Your Comprehensive Guide to Asian Elephants

Everyone, I’d like you to meet Sambo.

Isn’t she beautiful? Don’t be fooled by the bashful look on her face, she adores attention and is quite the diva. She only eats the greenest, most tender grasses she can find, and appreciates a good manicure.

She’s also famous, or at least was a few years ago. Back then, she used to walk the streets of Phnom Penh, Cambodia, performing tricks and giving rides in exchange for fruit or the occasional Coca-Cola. It was only in 2012 that her owner decided it was time for her to retire, and then it was another two years before she was placed in the care of the Elephant Valley Project (EVP) in Cambodia to actually live as an elephant in the forest. This was after over 30 years of walking the concrete streets of the city, and her working life had already taken a toll. She is designed for walking through mud and fields; the hard surface of the street had rubbed much of the soft pads from her feet. They are slowly being healed with iodine foot baths/manicures, which is an ongoing process at the EVP that is only made more difficult by an infected wound caused by stepping on a nail. Her lack of habits is the most troubling part, however. Growing up far from her natural environment has caused her to distrust her fellow elephants, a discouraging notion when you consider how social elephants can be and how social Sambo is with humans. She has difficulty effectively washing herself and throwing dirt on her back, which are both essential elephant habits she needs to stay healthy. She never had other elephants to teach her, so now at 55 years old she is still learning the basics.

Sambo is an Asian elephant. Smaller than their African relatives, Asian elephants also tend to be less aggressive. They are adapted to living in the often soggy jungle of their home in Southeast Asia. In the wild they live in familial herds, and can communicate over long distances by emitting a low grumbling noise that causes the ground to vibrate. These vibrations are then detected by their sensitive feet. With the amount of deforestation occurring in their native homeland, the species has become critically endangered.

Elephants in general have captured the adoration of people all over the world. As a result, it was a logical conclusion to use them for tourism. Elephants had been used as working animals for years before this as well, but they were mostly used for tasks that did not interfere much with the daily life of the elephant. The owners treated the elephants with love, and being a mahout (elephant tender) was viewed as an honor. This is not true of how the tourism industry developed. Often, elephants are worked all day, even in the intense summer heat, and are not allowed to graze as they need to stay healthy. Their diet has to be supplemented just to keep them going. Water is purposefully kept at a minimum. Dehydration saps elephants of energy, just like it does to people. This still doesn’t always guarantee an elephant’s cooperation, which makes the circumstances dangerous to all involved: the elephant, the mahout, and the tourists. Holding carriages and people on their back is very unhealthy for the elephant, as their back is actually rather weak. The strongest point is on the neck, and even that shouldn’t be ridden constantly. Even the more recent trend to “bathe with the elephants” is a dubious practice. Asian elephants don’t generally bathe more than once a day, as is required for this form of tourism. The mud they throw on their back is vital to protect them from the sun and biting insects, so washing more than necessary does not help them in any way. Also, the elephants may decide to roll at any moment, putting any bathers with them in harm’s way.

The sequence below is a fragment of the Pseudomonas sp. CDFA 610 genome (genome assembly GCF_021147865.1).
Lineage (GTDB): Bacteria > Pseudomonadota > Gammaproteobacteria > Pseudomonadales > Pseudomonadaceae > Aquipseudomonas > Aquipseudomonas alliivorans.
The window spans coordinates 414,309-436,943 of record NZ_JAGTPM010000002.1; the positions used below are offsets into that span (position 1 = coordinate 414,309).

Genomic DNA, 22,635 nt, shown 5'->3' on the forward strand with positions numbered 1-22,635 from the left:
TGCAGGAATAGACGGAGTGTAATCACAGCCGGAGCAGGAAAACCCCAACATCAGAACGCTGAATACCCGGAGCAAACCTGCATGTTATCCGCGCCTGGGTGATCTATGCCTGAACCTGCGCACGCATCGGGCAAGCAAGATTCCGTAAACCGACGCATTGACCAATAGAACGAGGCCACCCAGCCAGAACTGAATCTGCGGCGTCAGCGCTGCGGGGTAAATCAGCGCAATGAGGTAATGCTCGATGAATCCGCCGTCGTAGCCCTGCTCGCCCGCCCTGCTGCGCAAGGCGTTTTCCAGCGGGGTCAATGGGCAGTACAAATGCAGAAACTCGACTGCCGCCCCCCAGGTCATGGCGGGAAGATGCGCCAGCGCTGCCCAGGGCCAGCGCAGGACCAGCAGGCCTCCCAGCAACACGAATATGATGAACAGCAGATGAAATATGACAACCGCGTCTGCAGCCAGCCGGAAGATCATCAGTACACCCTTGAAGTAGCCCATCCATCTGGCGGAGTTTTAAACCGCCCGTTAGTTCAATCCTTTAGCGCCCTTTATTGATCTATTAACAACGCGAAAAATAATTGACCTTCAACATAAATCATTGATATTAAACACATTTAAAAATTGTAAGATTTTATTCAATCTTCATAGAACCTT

There are safe and ethical ways to see elephants. Programs such as the EVP take care of elephants that have too much of a dependence on people to live in the wild, but also allows them to mostly go about their daily elephant life (or, in the case of elephants like Sambo, learn to go about elephant life). The elephants at EVP come from a variety of backgrounds; most were formerly working elephants, but the others belong to caring owners that are no longer able to adequately tend to the needs of their elephants. Small groups of people are permitted to watch the elephants as long as they keep at a respectable distance, and the elephants are able to graze to their heart’s content. They form their own herds, despite not being related, and learn from each other. Ruby, a small and sociable elephant, has undertaken the task of getting Sambo comfortable being around her own species. Slowly but surely, Sambo is recovering and learning how to be the queen of the jungle she was always meant to be.

(One last picture of Ruby, because she is adorable!)

Pictures: Cover, Sambo, Sambo, Sambo, Ruby (all pictures within the article were taken by me)